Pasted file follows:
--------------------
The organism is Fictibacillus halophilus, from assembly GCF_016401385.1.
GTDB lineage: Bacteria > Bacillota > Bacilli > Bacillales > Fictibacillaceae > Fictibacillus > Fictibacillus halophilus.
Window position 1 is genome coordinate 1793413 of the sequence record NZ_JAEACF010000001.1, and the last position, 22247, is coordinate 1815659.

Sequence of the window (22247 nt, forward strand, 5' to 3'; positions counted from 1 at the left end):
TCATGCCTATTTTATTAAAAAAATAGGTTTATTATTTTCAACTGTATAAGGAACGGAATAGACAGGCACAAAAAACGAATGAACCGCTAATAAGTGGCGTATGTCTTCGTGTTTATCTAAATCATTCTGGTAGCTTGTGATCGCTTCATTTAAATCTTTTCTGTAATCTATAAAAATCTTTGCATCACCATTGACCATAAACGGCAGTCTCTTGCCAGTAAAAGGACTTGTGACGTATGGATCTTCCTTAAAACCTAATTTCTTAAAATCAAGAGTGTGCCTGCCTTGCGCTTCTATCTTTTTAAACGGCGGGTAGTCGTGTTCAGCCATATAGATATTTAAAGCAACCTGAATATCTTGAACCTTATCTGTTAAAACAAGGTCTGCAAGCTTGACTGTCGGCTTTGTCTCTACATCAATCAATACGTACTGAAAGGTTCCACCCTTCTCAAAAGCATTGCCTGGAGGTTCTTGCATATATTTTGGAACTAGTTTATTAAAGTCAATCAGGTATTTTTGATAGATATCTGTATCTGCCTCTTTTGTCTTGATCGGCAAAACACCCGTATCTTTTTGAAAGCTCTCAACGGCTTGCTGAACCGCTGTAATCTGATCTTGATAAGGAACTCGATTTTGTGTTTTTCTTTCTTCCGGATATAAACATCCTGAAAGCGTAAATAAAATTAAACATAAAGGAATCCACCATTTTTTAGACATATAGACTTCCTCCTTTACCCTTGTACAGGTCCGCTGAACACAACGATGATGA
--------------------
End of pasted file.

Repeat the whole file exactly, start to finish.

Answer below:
The organism is Fictibacillus halophilus, from assembly GCF_016401385.1.
GTDB lineage: Bacteria > Bacillota > Bacilli > Bacillales > Fictibacillaceae > Fictibacillus > Fictibacillus halophilus.
Window position 1 is genome coordinate 1793413 of the sequence record NZ_JAEACF010000001.1, and the last position, 22247, is coordinate 1815659.

Sequence of the window (22247 nt, forward strand, 5' to 3'; positions counted from 1 at the left end):
TCATGCCTATTTTATTAAAAAAATAGGTTTATTATTTTCAACTGTATAAGGAACGGAATAGACAGGCACAAAAAACGAATGAACCGCTAATAAGTGGCGTATGTCTTCGTGTTTATCTAAATCATTCTGGTAGCTTGTGATCGCTTCATTTAAATCTTTTCTGTAATCTATAAAAATCTTTGCATCACCATTGACCATAAACGGCAGTCTCTTGCCAGTAAAAGGACTTGTGACGTATGGATCTTCCTTAAAACCTAATTTCTTAAAATCAAGAGTGTGCCTGCCTTGCGCTTCTATCTTTTTAAACGGCGGGTAGTCGTGTTCAGCCATATAGATATTTAAAGCAACCTGAATATCTTGAACCTTATCTGTTAAAACAAGGTCTGCAAGCTTGACTGTCGGCTTTGTCTCTACATCAATCAATACGTACTGAAAGGTTCCACCCTTCTCAAAAGCATTGCCTGGAGGTTCTTGCATATATTTTGGAACTAGTTTATTAAAGTCAATCAGGTATTTTTGATAGATATCTGTATCTGCCTCTTTTGTCTTGATCGGCAAAACACCCGTATCTTTTTGAAAGCTCTCAACGGCTTGCTGAACCGCTGTAATCTGATCTTGATAAGGAACTCGATTTTGTGTTTTTCTTTCTTCCGGATATAAACATCCTGAAAGCGTAAATAAAATTAAACATAAAGGAATCCACCATTTTTTAGACATATAGACTTCCTCCTTTACCCTTGTACAGGTCCGCTGAACACAACGATGATGA